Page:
After the success of Robert Icke’s Oresteia and 1984, it’s no wonder that the anticipation around the Almeida’s latest classic adaptation, of Chekhov’s Uncle Vanya, has been high. It is a slick, seemingly simple production that Icke has given time to breathe for moments like lighting candles, pouring wine, cutting cheese and catching raindrops. But it is the human conflicts between these spaces of time that make it magical.
The title character – nominated by the diminutive John or Johnny throughout this adaptation (provoking academic debate in the comments section here) – is a rusty, middle-aged man whose country life has been one of toil and monotony, alongside his niece Sonia. Played by Paul Rhys, he and the play’s other country characters converse as lights come up on a raised box set, which turns on a slow revolve. It’s an ingenious way to allow the naturalism to look natural, while allowing the audience to see the cast at all angles. The muted tones, pine boards and minimalist furniture would filter well in an East London Instagram.
The tea’s been ready for two hours, which Nanny (Ann Queensberry) is very upset about, when the city folk finally arrive back from their walk. The old professor Alexander (Hilton McRae) and his young second wife Elena (Vanessa Kirby) arrive in a bright but disruptive affront to country rhythms, alongside the professor’s daughter Sonia and a local, volatile but well-meaning landowner, Cartwright. The accruing conflicts that are pursued – of love and money and pent-up tradition – are mesmerising.
Life is boring, says the doctor Michael (Tobias Menzies), who’s arrived to treat the professor’s gout. Furthermore, life is sordid, full of conflict and blunt. Icke’s version is, as this instance indicates, very English. I almost expect the “something stronger” that Nanny offers the Doctor to be whisky, instead of the vodka that she procures. The Russian-ness has been absorbed into an English sense of self-conscious boredom and comic dissatisfaction with living, which arrests Elena in particular, to the extent that she declares it a quality that unites her and John.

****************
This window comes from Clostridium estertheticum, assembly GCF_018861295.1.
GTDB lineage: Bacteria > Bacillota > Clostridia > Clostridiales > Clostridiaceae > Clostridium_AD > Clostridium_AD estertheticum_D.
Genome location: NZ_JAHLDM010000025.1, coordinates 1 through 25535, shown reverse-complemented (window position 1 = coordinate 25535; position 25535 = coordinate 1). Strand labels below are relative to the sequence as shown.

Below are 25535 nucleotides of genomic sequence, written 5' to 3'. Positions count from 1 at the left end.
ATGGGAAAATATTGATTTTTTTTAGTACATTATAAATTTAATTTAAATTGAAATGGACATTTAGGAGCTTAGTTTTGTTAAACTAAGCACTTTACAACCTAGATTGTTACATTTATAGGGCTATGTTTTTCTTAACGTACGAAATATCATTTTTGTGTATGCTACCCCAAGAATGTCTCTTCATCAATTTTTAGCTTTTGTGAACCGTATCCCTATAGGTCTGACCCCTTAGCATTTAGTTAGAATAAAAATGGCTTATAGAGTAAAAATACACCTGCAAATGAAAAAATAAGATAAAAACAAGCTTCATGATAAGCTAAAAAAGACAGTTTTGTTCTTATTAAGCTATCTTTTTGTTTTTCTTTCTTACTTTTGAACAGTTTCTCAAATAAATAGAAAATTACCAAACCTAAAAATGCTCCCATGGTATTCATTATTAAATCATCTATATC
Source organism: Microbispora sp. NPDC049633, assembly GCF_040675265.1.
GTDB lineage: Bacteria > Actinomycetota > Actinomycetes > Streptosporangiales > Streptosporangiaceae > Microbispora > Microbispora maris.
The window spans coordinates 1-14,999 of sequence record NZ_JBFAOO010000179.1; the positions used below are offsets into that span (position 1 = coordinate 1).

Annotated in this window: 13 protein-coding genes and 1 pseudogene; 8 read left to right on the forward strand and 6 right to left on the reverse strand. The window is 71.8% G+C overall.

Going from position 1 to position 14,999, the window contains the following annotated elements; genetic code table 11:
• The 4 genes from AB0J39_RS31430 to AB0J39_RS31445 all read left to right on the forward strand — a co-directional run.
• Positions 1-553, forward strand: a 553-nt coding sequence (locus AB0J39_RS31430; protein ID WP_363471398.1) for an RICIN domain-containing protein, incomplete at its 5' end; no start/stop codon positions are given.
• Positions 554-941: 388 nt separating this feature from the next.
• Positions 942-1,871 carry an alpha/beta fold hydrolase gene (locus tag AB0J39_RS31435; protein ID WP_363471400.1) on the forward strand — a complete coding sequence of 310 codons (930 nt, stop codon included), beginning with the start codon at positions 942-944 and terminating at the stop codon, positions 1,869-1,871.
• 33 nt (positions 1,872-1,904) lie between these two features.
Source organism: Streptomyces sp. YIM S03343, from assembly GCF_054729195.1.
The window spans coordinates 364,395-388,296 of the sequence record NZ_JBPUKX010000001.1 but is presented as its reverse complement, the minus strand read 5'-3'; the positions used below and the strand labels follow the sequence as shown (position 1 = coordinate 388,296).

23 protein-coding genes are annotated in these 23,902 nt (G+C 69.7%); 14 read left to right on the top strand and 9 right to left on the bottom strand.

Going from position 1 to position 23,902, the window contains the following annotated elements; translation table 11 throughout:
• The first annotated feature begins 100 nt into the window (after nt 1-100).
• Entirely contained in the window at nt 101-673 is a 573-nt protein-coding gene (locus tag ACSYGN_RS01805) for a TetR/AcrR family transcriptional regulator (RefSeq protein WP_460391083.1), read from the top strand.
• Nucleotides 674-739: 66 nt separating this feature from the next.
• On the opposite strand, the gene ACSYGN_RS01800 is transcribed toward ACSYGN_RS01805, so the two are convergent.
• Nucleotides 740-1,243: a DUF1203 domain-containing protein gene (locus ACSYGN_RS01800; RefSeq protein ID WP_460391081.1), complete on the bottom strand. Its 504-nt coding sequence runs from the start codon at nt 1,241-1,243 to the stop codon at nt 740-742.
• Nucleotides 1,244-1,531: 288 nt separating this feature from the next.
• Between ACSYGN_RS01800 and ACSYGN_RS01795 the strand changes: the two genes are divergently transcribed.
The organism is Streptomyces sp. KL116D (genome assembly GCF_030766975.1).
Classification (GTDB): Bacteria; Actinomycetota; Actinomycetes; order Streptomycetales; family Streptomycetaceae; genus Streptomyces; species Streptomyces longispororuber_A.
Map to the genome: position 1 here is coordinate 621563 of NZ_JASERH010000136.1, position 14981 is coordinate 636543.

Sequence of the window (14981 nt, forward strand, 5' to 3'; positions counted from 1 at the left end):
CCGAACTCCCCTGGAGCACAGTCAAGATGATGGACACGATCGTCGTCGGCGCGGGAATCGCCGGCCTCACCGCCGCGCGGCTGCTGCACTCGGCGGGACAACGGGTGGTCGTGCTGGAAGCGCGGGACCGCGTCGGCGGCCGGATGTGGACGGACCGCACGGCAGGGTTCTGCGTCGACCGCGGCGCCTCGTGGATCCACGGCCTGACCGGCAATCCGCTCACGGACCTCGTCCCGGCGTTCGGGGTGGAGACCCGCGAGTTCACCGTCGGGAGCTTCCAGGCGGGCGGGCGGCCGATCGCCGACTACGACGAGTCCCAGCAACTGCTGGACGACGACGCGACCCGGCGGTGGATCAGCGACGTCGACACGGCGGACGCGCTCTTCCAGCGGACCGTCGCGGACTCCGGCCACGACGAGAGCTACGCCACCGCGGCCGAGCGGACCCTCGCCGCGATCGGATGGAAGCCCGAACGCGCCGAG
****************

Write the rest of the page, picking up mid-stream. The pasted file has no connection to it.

Despite this confession of dullness, she knows that her presence is arresting, vivacious and brilliant amongst the understated rural affairs she finds herself in. This couldn’t be more true than when she makes her first entrance, from the walk in the woods, in an elegant, sunshine-yellow jumpsuit with culotte-style bottoms and a summery cross-back top – paired with wellies, of course. Kirby achieves greatness in this role, especially in her balancing of innocence and morality with passion and knowledge.
At its most basic, this Uncle Vanya is about the frictions and incompatibilities between the high-minded inactivity and fashionable boldness of the city, and the rural flow of work and effort in sync with nature. But Icke’s play finds hilarity and reason to laugh in its darkest moments. That can be the only reason that the four acts, each separated by an artistically wondrous but practically nightmarish ten-minute interval, are palatable. At one point, Nanny brings a live hen on stage. Cartwright spins out a tuneful folk-pop air on his acoustic guitar and breaks off to tune up at comical moments in the conversation. Menzies performs an outlandish drunk dance wearing only his pants. And there’s a particularly good joke about the temperature of tea.
Susan Wooldridge seems strange and out of place in her matriarchal role as Maria, acting oddly with her son John, and barely interacting at all with the happenings around her. Lumsden’s shoutiness, as he calls out his sufferings, are sometimes funny but at times too much. These, though, are the only hiccups in a practically perfect and complexly entertaining production.
Uncle Vanya is playing at the Almeida Theatre until 26 March. For more information, see the Almeida Theatre website. Photo: Manual Harlan